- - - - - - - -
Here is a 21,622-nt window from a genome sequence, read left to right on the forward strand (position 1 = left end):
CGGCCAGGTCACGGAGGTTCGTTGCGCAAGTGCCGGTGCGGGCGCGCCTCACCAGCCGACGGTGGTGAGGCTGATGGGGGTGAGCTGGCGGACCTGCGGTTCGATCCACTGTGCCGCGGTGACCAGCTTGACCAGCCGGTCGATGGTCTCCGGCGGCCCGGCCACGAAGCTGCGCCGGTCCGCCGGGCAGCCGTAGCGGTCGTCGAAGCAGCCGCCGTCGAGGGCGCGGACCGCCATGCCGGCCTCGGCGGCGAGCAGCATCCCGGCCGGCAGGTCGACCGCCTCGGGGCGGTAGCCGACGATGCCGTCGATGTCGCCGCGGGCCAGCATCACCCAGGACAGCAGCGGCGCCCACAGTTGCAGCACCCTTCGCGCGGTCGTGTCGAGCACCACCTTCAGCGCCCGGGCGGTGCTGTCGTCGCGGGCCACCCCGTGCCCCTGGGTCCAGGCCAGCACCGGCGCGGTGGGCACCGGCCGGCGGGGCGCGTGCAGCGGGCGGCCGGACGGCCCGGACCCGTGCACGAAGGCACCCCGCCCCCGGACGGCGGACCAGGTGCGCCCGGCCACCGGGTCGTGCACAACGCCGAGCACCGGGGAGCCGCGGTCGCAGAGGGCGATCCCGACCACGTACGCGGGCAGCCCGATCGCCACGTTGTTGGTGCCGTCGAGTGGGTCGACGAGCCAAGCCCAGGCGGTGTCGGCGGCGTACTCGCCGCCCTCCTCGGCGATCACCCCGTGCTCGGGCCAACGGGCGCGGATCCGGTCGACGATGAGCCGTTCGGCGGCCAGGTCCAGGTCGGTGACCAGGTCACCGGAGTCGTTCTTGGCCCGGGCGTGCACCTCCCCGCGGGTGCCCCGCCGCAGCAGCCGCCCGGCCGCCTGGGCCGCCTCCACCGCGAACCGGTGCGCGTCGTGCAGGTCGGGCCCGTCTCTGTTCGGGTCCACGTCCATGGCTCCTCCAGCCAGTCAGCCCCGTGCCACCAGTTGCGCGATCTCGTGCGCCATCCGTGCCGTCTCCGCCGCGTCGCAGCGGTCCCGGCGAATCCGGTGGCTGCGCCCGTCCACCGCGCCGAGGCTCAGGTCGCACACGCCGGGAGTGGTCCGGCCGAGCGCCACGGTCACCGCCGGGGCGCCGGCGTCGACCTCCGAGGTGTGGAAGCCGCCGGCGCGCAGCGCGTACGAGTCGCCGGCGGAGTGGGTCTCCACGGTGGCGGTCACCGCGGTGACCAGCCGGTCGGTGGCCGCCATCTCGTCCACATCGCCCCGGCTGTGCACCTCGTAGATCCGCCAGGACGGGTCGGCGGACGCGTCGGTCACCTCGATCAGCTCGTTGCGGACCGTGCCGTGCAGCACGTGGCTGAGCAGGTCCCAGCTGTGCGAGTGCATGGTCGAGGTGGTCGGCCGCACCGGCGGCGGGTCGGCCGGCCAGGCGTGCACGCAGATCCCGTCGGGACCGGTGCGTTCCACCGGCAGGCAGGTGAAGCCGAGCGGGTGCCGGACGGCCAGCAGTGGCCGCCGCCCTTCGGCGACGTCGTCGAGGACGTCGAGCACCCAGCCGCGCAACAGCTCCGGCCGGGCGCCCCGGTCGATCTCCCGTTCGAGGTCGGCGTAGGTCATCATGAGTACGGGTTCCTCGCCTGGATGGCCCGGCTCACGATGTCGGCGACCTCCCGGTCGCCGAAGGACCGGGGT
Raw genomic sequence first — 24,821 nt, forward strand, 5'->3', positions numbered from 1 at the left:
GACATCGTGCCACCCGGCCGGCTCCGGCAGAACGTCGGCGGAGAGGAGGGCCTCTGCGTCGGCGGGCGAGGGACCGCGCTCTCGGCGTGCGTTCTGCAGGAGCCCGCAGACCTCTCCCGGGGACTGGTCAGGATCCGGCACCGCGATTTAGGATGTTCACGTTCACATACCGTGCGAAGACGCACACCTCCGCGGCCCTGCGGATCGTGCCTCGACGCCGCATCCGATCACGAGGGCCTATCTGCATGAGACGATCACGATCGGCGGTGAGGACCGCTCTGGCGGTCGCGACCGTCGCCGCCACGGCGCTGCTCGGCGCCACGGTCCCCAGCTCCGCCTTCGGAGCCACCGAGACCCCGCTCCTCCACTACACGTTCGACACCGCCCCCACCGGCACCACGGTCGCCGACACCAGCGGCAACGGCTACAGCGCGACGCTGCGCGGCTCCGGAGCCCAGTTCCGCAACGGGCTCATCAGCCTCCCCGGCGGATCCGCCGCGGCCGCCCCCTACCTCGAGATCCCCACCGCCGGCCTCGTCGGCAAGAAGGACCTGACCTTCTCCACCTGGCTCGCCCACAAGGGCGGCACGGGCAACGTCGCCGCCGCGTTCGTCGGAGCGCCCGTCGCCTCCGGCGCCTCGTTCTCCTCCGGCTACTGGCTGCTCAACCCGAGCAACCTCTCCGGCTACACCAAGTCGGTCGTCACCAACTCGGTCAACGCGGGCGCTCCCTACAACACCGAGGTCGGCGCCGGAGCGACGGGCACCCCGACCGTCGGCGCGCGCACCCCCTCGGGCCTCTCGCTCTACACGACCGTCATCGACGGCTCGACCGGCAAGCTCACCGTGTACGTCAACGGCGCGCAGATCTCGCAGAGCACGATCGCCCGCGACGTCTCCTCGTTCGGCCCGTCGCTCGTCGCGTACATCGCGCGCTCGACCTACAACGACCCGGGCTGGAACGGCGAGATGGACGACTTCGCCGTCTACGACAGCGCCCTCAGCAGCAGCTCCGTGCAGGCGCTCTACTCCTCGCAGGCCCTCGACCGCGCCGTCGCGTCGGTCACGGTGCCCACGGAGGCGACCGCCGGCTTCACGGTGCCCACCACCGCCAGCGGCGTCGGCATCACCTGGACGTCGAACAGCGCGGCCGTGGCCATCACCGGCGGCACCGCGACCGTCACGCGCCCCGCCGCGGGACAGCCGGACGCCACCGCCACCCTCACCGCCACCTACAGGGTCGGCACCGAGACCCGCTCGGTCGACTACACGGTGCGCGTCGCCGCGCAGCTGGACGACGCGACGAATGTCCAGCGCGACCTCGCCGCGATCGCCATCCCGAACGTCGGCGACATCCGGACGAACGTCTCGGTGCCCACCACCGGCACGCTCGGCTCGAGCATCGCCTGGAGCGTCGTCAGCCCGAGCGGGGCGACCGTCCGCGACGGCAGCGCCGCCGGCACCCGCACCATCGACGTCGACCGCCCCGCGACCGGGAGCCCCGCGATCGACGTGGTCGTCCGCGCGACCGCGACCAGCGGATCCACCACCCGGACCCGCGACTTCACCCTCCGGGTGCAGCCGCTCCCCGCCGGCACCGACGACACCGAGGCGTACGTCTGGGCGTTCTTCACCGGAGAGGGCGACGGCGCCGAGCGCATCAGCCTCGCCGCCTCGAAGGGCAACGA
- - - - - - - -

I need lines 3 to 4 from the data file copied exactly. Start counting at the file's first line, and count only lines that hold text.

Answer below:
Raw genomic sequence first — 24,821 nt, forward strand, 5'->3', positions numbered from 1 at the left:
GACATCGTGCCACCCGGCCGGCTCCGGCAGAACGTCGGCGGAGAGGAGGGCCTCTGCGTCGGCGGGCGAGGGACCGCGCTCTCGGCGTGCGTTCTGCAGGAGCCCGCAGACCTCTCCCGGGGACTGGTCAGGATCCGGCACCGCGATTTAGGATGTTCACGTTCACATACCGTGCGAAGACGCACACCTCCGCGGCCCTGCGGATCGTGCCTCGACGCCGCATCCGATCACGAGGGCCTATCTGCATGAGACGATCACGATCGGCGGTGAGGACCGCTCTGGCGGTCGCGACCGTCGCCGCCACGGCGCTGCTCGGCGCCACGGTCCCCAGCTCCGCCTTCGGAGCCACCGAGACCCCGCTCCTCCACTACACGTTCGACACCGCCCCCACCGGCACCACGGTCGCCGACACCAGCGGCAACGGCTACAGCGCGACGCTGCGCGGCTCCGGAGCCCAGTTCCGCAACGGGCTCATCAGCCTCCCCGGCGGATCCGCCGCGGCCGCCCCCTACCTCGAGATCCCCACCGCCGGCCTCGTCGGCAAGAAGGACCTGACCTTCTCCACCTGGCTCGCCCACAAGGGCGGCACGGGCAACGTCGCCGCCGCGTTCGTCGGAGCGCCCGTCGCCTCCGGCGCCTCGTTCTCCTCCGGCTACTGGCTGCTCAACCCGAGCAACCTCTCCGGCTACACCAAGTCGGTCGTCACCAACTCGGTCAACGCGGGCGCTCCCTACAACACCGAGGTCGGCGCCGGAGCGACGGGCACCCCGACCGTCGGCGCGCGCACCCCCTCGGGCCTCTCGCTCTACACGACCGTCATCGACGGCTCGACCGGCAAGCTCACCGTGTACGTCAACGGCGCGCAGATCTCGCAGAGCACGATCGCCCGCGACGTCTCCTCGTTCGGCCCGTCGCTCGTCGCGTACATCGCGCGCTCGACCTACAACGACCCGGGCTGGAACGGCGAGATGGACGACTTCGCCGTCTACGACAGCGCCCTCAGCAGCAGCTCCGTGCAGGCGCTCTACTCCTCGCAGGCCCTCGACCGCGCCGTCGCGTCGGTCACGGTGCCCACGGAGGCGACCGCCGGCTTCACGGTGCCCACCACCGCCAGCGGCGTCGGCATCACCTGGACGTCGAACAGCGCGGCCGTGGCCATCACCGGCGGCACCGCGACCGTCACGCGCCCCGCCGCGGGACAGCCGGACGCCACCGCCACCCTCACCGCCACCTACAGGGTCGGCACCGAGACCCGCTCGGTCGACTACACGGTGCGCGTCGCCGCGCAGCTGGACGACGCGACGAATGTCCAGCGCGACCTCGCCGCGATCGCCATCCCGAACGTCGGCGACATCCGGACGAACGTCTCGGTGCCCACCACCGGCACGCTCGGCTCGAGCATCGCCTGGAGCGTCGTCAGCCCGAGCGGGGCGACCGTCCGCGACGGCAGCGCCGCCGGCACCCGCACCATCGACGTCGACCGCCCCGCGACCGGGAGCCCCGCGATCGACGTGGTCGTCCGCGCGACCGCGACCAGCGGATCCACCACCCGGACCCGCGACTTCACCCTCCGGGTGCAGCCGCTCCCCGCCGGCACCGACGACACCGAGGCGTACGTCTGGGCGTTCTTCACCGGAGAGGGCGACGGCGCCGAGCGCATCAGCCTCGCCGCCTCGAAGGGCAACGA